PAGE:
By William R. Fuller (auth.)

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**Additional resources for FORTRAN Programming: A Supplement for Calculus Courses**

**Sample text**

The existence and desirability of alternate stopping mechanisms is discussed in Exercise 3-3 (b) at the end of this section. A block of statements which is executed repeatedly such as on lines 26 through 29 of Figure 1-5 is called a loop. characteristic of most computing problems. form a loop. Such loops are Lines 20 through 38 also Since this loop contains another loop, the combination is sometimes referred to as a nest of loops. The power of the logical IF comes from the large number of logical relations and connectives which can be used with it.

To abort. The usual naming NAME should not be the name of a In some compilers such usage may cause the program At the very least the supplied function cannot be used elsewhere in the same program. Statement functions must precede all executable statements. follow type statements. refers to another statement function must follow that function. Statement functions can be composed with each other, with supplied functions and vice versa. They As noted above, any statement function which 4- 36 Examples of some of these concepts are found in Figure 1-5.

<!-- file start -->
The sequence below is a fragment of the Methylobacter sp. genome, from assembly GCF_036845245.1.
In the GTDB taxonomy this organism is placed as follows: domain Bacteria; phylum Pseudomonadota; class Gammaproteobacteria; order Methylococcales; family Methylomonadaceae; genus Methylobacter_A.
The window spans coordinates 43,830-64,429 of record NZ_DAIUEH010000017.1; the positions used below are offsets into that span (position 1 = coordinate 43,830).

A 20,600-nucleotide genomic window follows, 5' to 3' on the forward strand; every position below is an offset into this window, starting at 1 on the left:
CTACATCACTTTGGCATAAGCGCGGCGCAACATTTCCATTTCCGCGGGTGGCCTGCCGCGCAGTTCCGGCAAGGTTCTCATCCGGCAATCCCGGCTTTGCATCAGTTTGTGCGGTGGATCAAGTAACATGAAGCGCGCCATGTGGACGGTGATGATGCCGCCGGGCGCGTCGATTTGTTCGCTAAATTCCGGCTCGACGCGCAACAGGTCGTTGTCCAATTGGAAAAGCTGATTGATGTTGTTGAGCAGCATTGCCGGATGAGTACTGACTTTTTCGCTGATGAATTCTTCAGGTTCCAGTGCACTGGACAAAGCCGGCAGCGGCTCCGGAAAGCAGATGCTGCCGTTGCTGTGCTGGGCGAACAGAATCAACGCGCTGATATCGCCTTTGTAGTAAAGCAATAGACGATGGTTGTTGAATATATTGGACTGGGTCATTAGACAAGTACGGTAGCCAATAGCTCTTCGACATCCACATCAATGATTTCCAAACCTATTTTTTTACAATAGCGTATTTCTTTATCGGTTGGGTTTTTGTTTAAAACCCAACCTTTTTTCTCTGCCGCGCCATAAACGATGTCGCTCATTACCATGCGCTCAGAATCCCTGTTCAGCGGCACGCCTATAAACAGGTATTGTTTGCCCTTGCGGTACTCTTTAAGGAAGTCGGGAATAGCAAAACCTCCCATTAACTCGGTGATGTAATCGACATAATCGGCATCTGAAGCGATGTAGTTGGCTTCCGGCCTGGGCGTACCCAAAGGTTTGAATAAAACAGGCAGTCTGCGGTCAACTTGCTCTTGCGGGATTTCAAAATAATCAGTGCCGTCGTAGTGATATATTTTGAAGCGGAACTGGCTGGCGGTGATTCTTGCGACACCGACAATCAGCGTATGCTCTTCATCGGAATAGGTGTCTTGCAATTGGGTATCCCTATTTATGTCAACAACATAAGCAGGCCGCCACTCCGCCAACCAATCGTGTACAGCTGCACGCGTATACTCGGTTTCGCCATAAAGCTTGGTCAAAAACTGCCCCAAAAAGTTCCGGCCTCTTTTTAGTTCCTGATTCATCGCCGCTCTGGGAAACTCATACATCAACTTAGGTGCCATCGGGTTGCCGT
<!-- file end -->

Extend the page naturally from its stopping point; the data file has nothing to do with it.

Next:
Task: Write a program which sets ISIGN=O if J=5, sets ISIGN=l if J is divisible by both 3 and 7 and otherwise sets ISIGN=-l. EQ. (3*7) * (J/ (3*7») ISIGN=l PRINT 1,J,ISIGN 1 FORMAT(lX,2I15) END Except for such transfer of control statements as the GO TO and STOP studied in this section, source programs are executed line by line in the order written by the programmer. AND. • logical expressions can be programmed. D)GO TO 10 GO TO 11 It is not necessary for the beginning programmer to spend much time with the connectives, for the same effects can be achieved without them.